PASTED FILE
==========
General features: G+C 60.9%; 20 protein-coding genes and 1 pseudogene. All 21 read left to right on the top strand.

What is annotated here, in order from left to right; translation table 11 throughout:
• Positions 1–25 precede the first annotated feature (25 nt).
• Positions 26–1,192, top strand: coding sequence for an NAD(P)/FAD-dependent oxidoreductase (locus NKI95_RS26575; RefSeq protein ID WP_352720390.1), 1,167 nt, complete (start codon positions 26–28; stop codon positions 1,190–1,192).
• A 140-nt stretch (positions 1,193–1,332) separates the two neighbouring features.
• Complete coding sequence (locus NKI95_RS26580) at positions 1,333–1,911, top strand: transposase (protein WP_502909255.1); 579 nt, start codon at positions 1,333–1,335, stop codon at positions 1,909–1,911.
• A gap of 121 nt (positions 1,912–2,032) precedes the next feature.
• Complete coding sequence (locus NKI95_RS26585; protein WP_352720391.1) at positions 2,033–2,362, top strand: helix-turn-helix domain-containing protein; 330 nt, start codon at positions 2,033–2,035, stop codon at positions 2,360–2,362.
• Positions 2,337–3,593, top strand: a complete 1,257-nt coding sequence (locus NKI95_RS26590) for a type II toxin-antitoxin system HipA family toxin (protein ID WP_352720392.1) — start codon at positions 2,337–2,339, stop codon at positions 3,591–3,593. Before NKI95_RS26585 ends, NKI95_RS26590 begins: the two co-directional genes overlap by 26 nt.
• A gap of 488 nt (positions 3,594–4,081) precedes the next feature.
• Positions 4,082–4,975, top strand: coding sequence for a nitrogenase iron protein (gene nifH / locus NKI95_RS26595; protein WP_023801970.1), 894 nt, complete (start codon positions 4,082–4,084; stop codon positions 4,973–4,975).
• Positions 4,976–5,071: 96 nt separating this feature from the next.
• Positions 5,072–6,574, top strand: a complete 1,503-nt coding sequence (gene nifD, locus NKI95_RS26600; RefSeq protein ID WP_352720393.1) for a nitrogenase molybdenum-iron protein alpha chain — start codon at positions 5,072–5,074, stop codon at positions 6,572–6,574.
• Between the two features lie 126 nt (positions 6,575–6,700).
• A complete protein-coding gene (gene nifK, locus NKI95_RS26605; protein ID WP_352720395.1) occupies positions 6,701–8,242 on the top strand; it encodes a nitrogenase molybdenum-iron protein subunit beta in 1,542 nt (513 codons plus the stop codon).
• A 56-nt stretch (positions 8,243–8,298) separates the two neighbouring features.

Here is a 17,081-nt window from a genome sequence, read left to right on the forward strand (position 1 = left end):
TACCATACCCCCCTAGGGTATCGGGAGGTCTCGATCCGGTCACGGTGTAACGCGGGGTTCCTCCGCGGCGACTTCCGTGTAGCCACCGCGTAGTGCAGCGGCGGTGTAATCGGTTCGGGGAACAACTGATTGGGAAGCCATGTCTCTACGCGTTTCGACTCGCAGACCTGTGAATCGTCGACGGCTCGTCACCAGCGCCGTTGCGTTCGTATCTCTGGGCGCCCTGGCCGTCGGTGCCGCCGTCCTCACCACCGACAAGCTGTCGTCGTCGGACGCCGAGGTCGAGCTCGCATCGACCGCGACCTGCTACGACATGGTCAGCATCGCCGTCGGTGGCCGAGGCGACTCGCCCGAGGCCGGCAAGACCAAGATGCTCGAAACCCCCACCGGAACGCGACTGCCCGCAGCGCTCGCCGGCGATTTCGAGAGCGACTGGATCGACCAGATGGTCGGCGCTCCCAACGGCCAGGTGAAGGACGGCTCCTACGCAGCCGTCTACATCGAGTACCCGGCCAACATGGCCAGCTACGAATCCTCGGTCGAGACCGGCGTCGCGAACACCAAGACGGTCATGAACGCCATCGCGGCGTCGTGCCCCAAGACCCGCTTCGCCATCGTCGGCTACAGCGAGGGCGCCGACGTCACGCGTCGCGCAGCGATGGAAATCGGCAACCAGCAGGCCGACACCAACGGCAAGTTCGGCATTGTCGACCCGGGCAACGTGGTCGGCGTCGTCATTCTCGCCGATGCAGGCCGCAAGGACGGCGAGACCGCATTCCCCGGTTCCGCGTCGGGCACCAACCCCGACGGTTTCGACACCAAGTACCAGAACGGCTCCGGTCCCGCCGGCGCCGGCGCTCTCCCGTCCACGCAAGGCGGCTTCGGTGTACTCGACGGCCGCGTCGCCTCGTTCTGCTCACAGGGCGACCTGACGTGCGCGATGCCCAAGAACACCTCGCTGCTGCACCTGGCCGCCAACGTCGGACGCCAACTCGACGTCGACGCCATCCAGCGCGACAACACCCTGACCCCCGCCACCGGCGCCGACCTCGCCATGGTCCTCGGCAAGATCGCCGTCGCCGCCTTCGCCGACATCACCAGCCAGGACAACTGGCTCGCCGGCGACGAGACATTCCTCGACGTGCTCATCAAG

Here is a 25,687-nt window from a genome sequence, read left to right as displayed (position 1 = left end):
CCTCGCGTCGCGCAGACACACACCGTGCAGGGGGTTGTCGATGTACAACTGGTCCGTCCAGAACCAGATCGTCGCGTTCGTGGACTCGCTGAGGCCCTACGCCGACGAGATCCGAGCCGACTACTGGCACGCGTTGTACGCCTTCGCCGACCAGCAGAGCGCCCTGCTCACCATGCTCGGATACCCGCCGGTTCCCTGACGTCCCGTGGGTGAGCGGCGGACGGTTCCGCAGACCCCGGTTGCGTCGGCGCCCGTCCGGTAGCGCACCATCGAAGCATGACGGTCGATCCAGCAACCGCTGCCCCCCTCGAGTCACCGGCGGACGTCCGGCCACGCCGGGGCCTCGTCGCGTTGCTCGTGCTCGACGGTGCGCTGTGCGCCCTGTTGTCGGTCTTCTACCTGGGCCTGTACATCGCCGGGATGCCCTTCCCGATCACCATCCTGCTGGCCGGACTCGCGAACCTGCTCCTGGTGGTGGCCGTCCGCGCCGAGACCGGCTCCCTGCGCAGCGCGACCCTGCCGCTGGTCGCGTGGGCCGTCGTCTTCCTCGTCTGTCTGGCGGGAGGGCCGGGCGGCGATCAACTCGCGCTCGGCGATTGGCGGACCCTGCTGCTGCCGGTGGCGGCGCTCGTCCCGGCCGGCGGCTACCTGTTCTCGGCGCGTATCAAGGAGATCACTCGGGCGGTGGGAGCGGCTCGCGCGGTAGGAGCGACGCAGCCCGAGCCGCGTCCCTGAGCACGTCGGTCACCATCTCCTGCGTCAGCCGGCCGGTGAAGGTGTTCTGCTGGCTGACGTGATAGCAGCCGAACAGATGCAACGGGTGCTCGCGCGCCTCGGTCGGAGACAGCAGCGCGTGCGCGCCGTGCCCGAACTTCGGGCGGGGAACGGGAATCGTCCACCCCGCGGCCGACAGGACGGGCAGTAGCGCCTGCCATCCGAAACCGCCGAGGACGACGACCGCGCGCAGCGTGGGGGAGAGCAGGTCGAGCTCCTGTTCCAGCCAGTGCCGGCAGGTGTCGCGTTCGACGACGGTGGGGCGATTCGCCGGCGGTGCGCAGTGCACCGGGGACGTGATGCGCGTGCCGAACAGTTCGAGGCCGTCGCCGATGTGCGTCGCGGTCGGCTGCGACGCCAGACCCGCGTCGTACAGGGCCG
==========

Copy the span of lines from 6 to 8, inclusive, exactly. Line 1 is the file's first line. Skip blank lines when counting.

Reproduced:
• Complete coding sequence (locus NKI95_RS26580) at positions 1,333–1,911, top strand: transposase (protein WP_502909255.1); 579 nt, start codon at positions 1,333–1,335, stop codon at positions 1,909–1,911.
• A gap of 121 nt (positions 1,912–2,032) precedes the next feature.
• Complete coding sequence (locus NKI95_RS26585; protein WP_352720391.1) at positions 2,033–2,362, top strand: helix-turn-helix domain-containing protein; 330 nt, start codon at positions 2,033–2,035, stop codon at positions 2,360–2,362.